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The Stanislaus County Insider
The Stanislaus River is a 65-mile long waterway that flows from the Stanislaus National Forest in the Sierra Nevada, through New Melones
Lake. Downstream from New Melones Dam, the Stanislaus flows through two more dams, Tulloch and Goodwin. Downstream from Goodwin, the
Stanislaus River flows past Oakdale, Riverbank and Ripon, emptying into the San Joaquin River.
The Stanislaus River provides
irrigation water to about 55,000 acres in Escalon, Ripon and Manteca. The Oakdale Irrigation District provides agricultural water
to about 62,000 acres in Stanislaus County and San Joaquin County. Agriculture in San Joaquin and Stanislaus counties is worth more
than $6 billion a year. Farming has been a tradition in Stanislaus County for over 150 years, growing over 200 commodities. The
value of agricultural commodities produced last year in Stanislaus County was $3.8 billion. Over 20,000 acres were fallowed
in 2015 due to a lack of water. You can’t grow crops without water, but our water situation isn’t just about crops, it’s about
our drinking water and how much we will pay for it. It’s also about how much money we pay for electricity. Can you afford
to pay more? Do you want to pay more?
SACRAMENTO – Senator Tom Berryhill, R-Twain Harte, on Wednesday announced plans to introduce a constitutional amendment to strengthen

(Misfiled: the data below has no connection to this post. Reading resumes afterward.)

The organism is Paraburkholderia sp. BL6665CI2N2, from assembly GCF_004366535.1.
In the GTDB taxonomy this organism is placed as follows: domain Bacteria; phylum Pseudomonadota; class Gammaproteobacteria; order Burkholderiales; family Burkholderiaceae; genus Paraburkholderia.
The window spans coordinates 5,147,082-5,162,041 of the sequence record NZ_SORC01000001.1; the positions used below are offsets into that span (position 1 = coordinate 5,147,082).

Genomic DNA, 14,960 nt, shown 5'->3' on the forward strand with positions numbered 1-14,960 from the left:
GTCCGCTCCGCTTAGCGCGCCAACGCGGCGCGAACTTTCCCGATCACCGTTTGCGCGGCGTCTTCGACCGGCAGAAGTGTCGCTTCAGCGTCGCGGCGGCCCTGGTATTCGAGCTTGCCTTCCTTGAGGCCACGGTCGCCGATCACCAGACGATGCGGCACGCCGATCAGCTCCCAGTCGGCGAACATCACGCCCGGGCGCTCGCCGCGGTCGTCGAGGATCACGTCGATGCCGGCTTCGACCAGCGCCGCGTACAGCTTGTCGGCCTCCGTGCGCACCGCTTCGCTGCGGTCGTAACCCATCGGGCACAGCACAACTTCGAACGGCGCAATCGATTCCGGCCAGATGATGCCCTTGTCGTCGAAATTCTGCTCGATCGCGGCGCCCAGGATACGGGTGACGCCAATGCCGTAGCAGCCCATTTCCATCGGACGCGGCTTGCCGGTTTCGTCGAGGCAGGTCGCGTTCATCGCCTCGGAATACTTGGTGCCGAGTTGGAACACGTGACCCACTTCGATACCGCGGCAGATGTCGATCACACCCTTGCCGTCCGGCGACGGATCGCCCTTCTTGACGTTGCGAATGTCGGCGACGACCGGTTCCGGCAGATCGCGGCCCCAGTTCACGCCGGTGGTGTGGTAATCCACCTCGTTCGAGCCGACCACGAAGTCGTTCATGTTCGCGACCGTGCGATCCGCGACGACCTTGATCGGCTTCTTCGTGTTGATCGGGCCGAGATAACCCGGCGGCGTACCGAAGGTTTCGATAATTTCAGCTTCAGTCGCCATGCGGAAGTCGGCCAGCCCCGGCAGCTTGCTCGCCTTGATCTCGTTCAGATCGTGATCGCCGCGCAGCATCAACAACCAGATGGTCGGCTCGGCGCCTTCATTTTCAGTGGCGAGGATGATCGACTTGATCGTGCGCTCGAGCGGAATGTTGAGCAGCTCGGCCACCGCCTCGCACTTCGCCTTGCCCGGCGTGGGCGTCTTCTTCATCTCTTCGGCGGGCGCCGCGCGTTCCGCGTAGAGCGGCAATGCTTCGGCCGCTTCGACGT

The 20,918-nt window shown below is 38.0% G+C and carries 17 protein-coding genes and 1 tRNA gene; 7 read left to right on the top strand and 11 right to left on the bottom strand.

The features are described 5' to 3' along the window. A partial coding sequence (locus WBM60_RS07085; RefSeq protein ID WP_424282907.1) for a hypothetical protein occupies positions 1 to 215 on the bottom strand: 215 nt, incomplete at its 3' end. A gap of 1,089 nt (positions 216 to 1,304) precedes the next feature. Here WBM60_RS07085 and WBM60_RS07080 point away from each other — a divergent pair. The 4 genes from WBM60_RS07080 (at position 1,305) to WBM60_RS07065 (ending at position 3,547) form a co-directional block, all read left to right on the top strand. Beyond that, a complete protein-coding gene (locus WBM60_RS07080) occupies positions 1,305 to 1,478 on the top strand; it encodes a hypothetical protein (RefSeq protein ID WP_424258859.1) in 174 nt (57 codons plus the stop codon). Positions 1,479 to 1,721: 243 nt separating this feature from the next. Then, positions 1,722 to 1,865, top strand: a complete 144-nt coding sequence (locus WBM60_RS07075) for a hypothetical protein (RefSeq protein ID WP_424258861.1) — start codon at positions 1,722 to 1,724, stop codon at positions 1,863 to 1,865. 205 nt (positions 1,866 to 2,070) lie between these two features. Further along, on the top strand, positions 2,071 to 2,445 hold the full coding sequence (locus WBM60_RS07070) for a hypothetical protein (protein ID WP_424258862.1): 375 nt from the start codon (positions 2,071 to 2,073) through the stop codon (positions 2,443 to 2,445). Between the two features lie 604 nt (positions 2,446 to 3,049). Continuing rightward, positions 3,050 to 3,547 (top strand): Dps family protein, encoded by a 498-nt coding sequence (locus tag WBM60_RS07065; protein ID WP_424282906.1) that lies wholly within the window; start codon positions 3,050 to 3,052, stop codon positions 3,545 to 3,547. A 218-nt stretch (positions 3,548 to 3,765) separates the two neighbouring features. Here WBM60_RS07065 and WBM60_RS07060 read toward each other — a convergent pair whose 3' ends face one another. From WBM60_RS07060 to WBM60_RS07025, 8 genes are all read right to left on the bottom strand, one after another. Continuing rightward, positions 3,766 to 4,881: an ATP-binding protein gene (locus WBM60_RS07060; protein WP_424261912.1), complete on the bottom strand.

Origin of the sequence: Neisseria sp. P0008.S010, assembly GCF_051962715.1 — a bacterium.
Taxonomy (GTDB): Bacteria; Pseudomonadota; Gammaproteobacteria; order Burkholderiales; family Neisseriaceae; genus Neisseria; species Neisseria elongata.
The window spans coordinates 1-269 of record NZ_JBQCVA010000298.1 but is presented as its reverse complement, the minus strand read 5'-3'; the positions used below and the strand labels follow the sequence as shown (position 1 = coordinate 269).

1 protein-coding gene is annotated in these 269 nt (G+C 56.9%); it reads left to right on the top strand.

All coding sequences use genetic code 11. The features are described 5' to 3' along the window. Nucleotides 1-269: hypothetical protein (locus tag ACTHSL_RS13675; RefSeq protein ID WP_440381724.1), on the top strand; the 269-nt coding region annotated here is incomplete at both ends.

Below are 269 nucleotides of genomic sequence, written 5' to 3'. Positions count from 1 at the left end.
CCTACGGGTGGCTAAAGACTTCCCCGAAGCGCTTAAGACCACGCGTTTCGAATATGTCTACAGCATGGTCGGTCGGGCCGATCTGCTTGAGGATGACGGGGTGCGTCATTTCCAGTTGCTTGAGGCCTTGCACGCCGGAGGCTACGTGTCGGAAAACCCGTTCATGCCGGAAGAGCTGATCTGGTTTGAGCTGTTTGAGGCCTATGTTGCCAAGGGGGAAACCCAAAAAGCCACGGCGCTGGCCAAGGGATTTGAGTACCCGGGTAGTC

and protect communities by weeding out undocumented violent felons.
The measure would require the California Department of Justice
to send the records of all individuals convicted of violent felonies to U.S. Immigration and Customs Enforcement officials for the
purposes of identification and deportation following the completion of their prison sentence. Once deported, any person convicted
of a violent felony would be guilty of a deportable offense upon their return to California, which DOJ would be required to report
Berryhill to introduce common sense constitutional amendment to aid in deporting violent felons who are undocumented
Stop the Water Grab!
Corruption and a Corporate Takeover.
In 1853, a French water company named Compagnie Generale des Eaux was created. In 1854, CGE obtained the right to supply water
to the public. For more than a century, Compagnie Générale des Eaux remained focused on the water sector.
In 1998, Compagnie
Générale des Eaux changed its name to Vivendi. In July 2000, Vivendi spun off its newly acquired water companies into Vivendi Environment.
In December 2000, Vivendi Universal SA was created by the merger of the Vivendi media empire (In the early 1950s, Universal set up
its own distribution company in France, and subsequently started a production company in Paris called Universal Productions France
S.A.), with Canal+Group, television networks and the acquisition of media assets owned by Canadian company Seagram Company LTD-
the owner of Universal Studios.
The Stanislaus River.